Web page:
The introduction of The General Data Protection Regulation (GDPR) in 2018 and other laws following such as California Privacy Rights Act (CRPA) have made it a requirement that data security and data privacy are handled properly for businesses and consumers. While data security in the industry has improved since the passing of these laws, “data leakage” events are still not uncommon. The fallout from such events can have devastating impacts for both the company that had the data leakage and for any customers or partners associated with that company.
Since the beginning of DeltaStream, data security has been one of its foundational pillars. In order to build a data platform that users can trust in production, we knew that we had to design our system with security in the forefront of our minds.
In this blog post, we discuss how DeltaStream keeps user data safe and how DeltaStream provides tools to help users safely share their data.
How DeltaStream Keeps your Data Safe: Zero Trust
DeltaStream is highly secure and private connections between DeltaStream and other networks can be set up. However, if a security breach was to occur, the exposure of that breach should be minimal. In other words, a zero trust strategy should be taken where security verifications exist at multiple levels and security risks are actively avoided. Here are three ways DeltaStream’s design aims to keep your data safe.
Overview of DeltaStream’s architecture
Queries for Data Processing are Run in Isolated Environments
In DeltaStream, users write SQL statements to define long running queries to process their streaming data. Behind the scenes, these long running queries are powered by Apache Flink. On its own, the Flink framework does not have a security model, so it’s DeltaStream’s responsibility to ensure the Flink is run in a secure manner.
One way this is done is by securing the network for the query’s runtime environment. Outside network calls into the runtime environment are not allowed and only necessary network calls from the runtime environment to the outside are allowed, such as connecting to a specific Kafka broker if the query requires reading or writing to Kafka.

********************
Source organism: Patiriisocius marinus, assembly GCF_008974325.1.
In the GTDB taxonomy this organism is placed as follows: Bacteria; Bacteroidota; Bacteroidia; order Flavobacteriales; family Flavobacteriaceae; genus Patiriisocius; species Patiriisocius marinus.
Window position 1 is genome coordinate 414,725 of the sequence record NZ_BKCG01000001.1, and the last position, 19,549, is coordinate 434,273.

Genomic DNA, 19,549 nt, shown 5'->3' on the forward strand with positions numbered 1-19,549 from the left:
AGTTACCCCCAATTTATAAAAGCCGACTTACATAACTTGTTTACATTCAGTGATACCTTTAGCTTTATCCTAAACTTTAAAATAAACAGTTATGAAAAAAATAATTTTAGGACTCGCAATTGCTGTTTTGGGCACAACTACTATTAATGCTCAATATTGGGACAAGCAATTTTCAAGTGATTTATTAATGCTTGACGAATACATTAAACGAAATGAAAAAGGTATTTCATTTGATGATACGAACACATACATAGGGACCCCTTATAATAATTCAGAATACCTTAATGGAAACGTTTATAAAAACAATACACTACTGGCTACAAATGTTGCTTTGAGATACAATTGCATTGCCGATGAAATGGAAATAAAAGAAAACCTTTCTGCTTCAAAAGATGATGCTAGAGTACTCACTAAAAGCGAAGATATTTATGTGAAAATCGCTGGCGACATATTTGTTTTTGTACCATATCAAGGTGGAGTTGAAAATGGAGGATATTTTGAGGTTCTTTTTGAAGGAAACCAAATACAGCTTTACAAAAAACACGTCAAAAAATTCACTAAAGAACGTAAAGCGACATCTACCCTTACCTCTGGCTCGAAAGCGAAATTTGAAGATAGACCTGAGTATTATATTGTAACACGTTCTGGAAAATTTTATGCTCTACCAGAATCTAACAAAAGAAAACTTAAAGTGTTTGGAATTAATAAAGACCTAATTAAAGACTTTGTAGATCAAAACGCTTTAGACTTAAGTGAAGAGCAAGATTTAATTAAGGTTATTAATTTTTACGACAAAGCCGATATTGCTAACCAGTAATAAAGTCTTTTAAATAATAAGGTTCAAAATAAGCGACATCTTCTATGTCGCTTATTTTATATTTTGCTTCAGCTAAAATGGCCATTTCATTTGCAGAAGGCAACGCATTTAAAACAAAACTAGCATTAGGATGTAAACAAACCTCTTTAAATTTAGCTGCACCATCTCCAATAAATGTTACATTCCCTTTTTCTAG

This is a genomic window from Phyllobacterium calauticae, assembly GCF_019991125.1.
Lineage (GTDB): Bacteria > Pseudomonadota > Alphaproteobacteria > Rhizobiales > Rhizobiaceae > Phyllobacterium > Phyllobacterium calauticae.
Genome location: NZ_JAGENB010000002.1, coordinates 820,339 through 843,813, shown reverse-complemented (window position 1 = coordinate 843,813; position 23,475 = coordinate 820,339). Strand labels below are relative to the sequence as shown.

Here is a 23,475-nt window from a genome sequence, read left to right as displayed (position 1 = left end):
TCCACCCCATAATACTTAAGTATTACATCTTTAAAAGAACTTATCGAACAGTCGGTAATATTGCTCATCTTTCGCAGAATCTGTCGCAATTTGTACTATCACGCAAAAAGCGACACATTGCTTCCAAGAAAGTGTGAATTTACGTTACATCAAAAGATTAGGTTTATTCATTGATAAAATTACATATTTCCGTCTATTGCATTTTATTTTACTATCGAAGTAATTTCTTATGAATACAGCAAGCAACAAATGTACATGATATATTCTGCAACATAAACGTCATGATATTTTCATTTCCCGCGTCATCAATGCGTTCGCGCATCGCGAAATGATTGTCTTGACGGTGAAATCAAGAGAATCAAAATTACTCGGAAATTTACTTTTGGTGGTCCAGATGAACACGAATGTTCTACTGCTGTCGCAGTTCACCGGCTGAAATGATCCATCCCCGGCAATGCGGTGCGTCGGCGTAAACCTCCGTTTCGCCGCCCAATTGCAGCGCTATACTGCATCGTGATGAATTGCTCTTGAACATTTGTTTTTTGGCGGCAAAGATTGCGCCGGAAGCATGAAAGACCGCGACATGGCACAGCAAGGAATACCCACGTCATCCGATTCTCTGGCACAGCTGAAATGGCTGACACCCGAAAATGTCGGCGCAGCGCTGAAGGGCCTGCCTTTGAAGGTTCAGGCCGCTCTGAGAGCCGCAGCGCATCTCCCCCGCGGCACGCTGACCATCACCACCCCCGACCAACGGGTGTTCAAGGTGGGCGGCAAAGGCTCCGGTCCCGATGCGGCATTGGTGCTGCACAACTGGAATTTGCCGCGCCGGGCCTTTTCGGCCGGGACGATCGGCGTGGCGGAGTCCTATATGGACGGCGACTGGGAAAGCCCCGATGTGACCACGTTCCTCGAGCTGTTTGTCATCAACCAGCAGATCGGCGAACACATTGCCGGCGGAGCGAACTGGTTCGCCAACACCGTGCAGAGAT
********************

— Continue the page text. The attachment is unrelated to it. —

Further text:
Another way we keep a query’s runtime secure is by dedicating separate environments for each query. This way, if an attacker is able to gain access to a query’s runtime environment, then the attacker will only have access to a single query’s environment and cannot affect other queries that may be running. This also means that queries do not compete for resources and a faulty query cannot adversely affect another query.
Only Required Data is Held and Encrypted by DeltaStream
The best way to keep user’s data safe is to not store it in the first place. Of course there is some amount of data that DeltaStream must store in order to support its feature set, but any data that is not absolutely required is not stored.
Let’s consider the common use-case query that does the following:
- Read data from a Kafka topic
- Mutate the data (according to the SQL query)
- Write the results to sink storage
In this example, DeltaStream connects to the source Kafka topic and reads the source records into memory. Mutations for that data are performed in-memory, then the data is written to the sink destination (another Kafka topic, S3 in Delta format for Databricks, Snowflake, etc). User data is kept entirely in memory and at no point in this scenario does DeltaStream persist the user data to disk.
There are three caveats where some form of user data is written to disk, and in each of these cases, the at-rest data is stored in encrypted storage.
- Stateful queries, such as queries that perform aggregations, have their operational state occasionally snapshotted and stored for fault-tolerance purposes
- Data given by the user to add connectivity to their storage layer, such as Kafka
- Queries sinking to a Materialized View write data to an encrypted data store where the view is created
Finally, any data that is in-transit is encrypted with TLS to ensure that there is end to end data security.
BYOC and Dedicated Data Plane Deployment Options